Politics, Religion and Identities in Indonesia
- Eliraz, Giora (Truman Institute and KITLV, Leiden) In search of religious knowledge: Pilgrims of learning from the Malay-Indonesian World in the Middle East
- Shauli, Ran (Bar-Ilan University and Truman Institute) Still Aliens? Changing attitudes towards the Peranakan Chinese of Indonesia
- Azra, Azyumardi (Universitas Islam Negeri (State Islamic University), Syarif Hidayatullah, Jakarta) Islam in Indonesian Politics
- Chair: Kaplan, Steven (The Hebrew University of Jerusalem)
In search of religious knowledge: Pilgrims of learning from the Malay-Indonesian World in the Middle East
The Middle East has played for very long period a significant role in the narrative of the Islam in the Malay-Indonesian world. It is mainly manifested by generations-old process of transmission of Islamic knowledge and ideas, as well as Islamic oriented political trends and ideologies, from the former region to the latter. Salient in this process are “pilgrims of learning”, or seekers of knowledge who have moved westward from the Malay-Indonesian world to religious centers in the Middle East, the cradle of Islam, mainly in the holy cities of Mecca, Medina. Since late 19th century also Cairo, in particular the prestigious center of Islamic learning, al-Azhar University, also starts to stick out as very significant destination for pilgrims of knowledge from the Malay Indonesian world.
The talk aims mainly, through a broader historical perspective, to the characteristic of this phenomenon, its ramifications and the impacts it has have on the Islam the Malay Indonesian world, in particular on Indonesia, home to the largest Muslim community in the world.
Still Aliens? Changing attitudes towards the Peranakan Chinese of Indonesia
Indonesia prides itself for being one the world`s most diverse countries. Moreover, the "five principles" (Pancasila) of its state philosophy, that were written into its constitution by her founders, were supposed to foster an ethos of tolerance. Yet, in six decades of independence, Indonesians of Chinese decent were largely treated as aliens to Indonesia, and suffered state sponsored discrimination, lethal and non-lethal violence. Massacres of Chinese occurred during the Indonesian national Revolution of 1945-9, as an epiphenomenon of the anti-communist massacres of 1965-6, and most recently in 1996-8, towards the fall of Suharto`s New Order dictatorship. Unlike other conflicts that plagued the nation (Ache, Ambon, East Timor), the so-called "Chinese Problem" was not related to a specific region or to any certain religion. From the early years of the republic, the state`s attitude towards Chinese, including locally-born (Peranakan), was suspicious. Chinese Peranakan, for their part, responded in debating two main options for their collective existence: assimilation and integration. The first option – enforced by the New Order – meant losing virtually all characteristics of Chinese identity. The second one meant retaining essential elements of Chinese culture, while striving to fully participate in Indonesian public life. After 1998, democratization; the emergence of human rights discourse; negotiations over the new role of Islam in Indonesia; and the emergence of China as a regional (in fact, world) leader, led to changes in the way Chinese Indonesian see themselves and in the way the state and the general population treat them. This essay will survey and analyse these vicissitudes with an eye to the near future.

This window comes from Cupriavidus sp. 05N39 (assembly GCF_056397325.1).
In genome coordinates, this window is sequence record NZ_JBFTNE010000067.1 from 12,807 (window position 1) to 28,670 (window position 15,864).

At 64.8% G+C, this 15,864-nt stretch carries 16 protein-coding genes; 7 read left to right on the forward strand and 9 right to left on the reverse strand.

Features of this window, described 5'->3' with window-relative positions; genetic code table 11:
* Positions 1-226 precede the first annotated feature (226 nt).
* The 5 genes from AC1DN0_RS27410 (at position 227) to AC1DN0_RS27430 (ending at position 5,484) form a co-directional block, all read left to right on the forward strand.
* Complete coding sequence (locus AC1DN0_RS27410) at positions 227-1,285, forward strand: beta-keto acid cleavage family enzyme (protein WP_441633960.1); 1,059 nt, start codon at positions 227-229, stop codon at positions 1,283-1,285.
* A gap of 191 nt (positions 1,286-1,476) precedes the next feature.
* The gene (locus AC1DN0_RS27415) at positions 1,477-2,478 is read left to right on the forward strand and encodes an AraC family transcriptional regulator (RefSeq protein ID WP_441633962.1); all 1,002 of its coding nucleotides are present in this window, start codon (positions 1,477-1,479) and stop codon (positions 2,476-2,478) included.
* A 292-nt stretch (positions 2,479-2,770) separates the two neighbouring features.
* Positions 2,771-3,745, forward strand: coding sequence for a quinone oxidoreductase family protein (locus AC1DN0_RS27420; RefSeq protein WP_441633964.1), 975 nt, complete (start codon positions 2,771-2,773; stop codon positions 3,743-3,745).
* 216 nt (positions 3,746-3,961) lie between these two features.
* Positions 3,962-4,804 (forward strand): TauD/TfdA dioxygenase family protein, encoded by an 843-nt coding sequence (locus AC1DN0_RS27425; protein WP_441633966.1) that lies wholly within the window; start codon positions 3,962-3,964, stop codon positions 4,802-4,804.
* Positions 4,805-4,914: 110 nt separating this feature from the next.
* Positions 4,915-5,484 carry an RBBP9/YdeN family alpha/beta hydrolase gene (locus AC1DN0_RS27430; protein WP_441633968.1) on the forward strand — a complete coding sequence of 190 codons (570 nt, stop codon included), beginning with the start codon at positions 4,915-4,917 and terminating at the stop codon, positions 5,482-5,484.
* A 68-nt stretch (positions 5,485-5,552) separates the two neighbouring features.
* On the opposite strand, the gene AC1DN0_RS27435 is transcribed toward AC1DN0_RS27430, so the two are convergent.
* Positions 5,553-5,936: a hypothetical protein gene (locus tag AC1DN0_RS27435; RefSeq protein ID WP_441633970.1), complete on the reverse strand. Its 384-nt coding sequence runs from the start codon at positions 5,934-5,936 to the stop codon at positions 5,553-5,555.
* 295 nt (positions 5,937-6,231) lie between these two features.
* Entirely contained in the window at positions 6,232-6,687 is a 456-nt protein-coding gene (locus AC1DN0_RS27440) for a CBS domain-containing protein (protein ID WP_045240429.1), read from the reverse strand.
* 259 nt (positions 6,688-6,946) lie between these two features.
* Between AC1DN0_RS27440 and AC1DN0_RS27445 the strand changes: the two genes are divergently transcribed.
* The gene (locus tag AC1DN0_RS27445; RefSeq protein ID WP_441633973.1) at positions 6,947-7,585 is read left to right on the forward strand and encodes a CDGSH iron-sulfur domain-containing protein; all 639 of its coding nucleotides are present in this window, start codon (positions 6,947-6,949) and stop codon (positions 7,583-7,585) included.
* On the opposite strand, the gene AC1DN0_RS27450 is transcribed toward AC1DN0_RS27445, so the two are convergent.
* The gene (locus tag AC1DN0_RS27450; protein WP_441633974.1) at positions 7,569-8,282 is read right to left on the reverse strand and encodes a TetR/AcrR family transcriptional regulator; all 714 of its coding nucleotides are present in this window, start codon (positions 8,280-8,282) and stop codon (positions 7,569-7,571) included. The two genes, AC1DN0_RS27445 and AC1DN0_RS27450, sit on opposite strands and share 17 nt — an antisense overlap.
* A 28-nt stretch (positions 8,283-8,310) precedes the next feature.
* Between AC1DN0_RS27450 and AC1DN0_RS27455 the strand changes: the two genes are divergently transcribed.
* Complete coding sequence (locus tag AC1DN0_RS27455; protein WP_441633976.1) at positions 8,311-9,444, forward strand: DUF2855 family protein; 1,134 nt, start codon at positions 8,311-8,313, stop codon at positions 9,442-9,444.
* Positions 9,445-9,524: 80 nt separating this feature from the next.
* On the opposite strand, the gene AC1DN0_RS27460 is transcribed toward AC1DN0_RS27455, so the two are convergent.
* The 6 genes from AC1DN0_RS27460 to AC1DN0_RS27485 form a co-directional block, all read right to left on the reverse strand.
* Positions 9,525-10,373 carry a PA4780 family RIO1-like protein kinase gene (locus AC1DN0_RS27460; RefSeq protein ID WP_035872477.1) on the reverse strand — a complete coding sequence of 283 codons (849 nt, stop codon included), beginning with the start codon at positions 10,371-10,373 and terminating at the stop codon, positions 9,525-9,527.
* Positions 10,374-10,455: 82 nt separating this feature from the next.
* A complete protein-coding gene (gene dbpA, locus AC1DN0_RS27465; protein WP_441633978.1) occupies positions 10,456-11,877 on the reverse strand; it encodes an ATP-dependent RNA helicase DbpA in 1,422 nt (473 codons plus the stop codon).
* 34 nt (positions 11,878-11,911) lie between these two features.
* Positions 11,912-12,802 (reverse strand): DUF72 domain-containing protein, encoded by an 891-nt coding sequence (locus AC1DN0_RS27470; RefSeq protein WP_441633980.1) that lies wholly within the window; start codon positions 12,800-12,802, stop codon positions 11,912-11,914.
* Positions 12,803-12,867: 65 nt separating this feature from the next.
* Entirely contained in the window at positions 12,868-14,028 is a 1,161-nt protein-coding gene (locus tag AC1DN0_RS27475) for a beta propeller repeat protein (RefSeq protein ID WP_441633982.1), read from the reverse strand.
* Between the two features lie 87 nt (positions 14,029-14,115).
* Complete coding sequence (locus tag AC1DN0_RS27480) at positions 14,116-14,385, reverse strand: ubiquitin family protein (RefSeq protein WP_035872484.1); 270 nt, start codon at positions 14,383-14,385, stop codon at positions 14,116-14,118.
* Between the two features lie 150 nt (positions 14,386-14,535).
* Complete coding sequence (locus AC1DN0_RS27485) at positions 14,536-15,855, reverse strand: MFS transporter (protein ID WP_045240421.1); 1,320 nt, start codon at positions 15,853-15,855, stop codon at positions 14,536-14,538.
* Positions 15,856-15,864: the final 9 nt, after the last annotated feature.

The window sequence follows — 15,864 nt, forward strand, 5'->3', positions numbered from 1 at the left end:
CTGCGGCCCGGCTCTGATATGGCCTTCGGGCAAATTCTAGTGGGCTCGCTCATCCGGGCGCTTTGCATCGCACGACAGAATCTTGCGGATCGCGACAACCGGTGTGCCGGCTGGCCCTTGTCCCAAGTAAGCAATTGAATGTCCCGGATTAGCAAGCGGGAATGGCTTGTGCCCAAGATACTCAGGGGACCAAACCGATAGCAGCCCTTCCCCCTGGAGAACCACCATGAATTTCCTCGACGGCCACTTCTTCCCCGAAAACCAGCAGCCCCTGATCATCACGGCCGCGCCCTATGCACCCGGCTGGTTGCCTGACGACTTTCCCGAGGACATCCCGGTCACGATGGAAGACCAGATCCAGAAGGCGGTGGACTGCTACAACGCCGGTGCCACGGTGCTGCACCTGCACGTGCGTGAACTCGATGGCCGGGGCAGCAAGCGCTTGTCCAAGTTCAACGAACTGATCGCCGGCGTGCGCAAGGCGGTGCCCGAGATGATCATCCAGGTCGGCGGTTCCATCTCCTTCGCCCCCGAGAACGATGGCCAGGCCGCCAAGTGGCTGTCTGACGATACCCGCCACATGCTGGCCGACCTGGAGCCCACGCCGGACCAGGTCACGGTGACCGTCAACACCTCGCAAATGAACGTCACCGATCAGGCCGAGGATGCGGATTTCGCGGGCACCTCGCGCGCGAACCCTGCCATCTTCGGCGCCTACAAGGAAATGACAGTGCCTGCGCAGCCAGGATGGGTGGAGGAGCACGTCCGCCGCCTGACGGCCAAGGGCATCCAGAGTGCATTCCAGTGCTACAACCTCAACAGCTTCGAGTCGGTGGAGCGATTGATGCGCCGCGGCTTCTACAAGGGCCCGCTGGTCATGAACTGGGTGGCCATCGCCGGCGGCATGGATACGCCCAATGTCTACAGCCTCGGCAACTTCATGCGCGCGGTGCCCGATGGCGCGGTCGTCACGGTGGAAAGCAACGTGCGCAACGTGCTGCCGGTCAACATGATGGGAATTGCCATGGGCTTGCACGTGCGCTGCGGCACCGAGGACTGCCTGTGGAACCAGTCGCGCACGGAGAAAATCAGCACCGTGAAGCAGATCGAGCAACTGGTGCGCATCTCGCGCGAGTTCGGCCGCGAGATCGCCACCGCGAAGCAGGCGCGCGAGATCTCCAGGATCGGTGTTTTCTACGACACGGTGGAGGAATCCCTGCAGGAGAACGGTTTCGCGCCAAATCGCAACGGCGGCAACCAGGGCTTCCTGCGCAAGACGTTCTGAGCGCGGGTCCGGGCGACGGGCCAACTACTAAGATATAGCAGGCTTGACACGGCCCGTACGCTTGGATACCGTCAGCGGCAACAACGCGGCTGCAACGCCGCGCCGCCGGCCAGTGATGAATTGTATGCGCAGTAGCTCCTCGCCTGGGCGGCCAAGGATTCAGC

Islam in Indonesian Politics
Islam is the largest single religion adhered to by the bulk majority of Indonesia population, making Indonesia as the largest Muslim nation of the world. According to latest census in 2010, some 88.7 per cent of Indonesia's 236 million people are Muslims. Despite that religious demography, neither is Indonesia an Islamic state, nor is Islam the official religion of the state. In fact there are six religions that are recognized by the state: Islam, Protestantism, Catholicism, Hinduism, Buddhism and Confucianism.
There is little doubt that Islam is a very important factor in Indonesian politics. Since the period of Japanese occupation in 1940s up until today, however, the position and role in Indonesian politics have been continually changing over times. It was marginalized during the late Soekarno and early Soeharto periods; but it regains its strength somewhat in the post-Soeharto era, even though it fails to control the Indonesian political landscape.
This paper is a revisit of Islam in Indonesian politics; struggles of Islam in changing political dynamics of the country. Particular attention is also paid to the relations between Islamic-based civil society and democracy and its role in the consolidation of democracy in the country.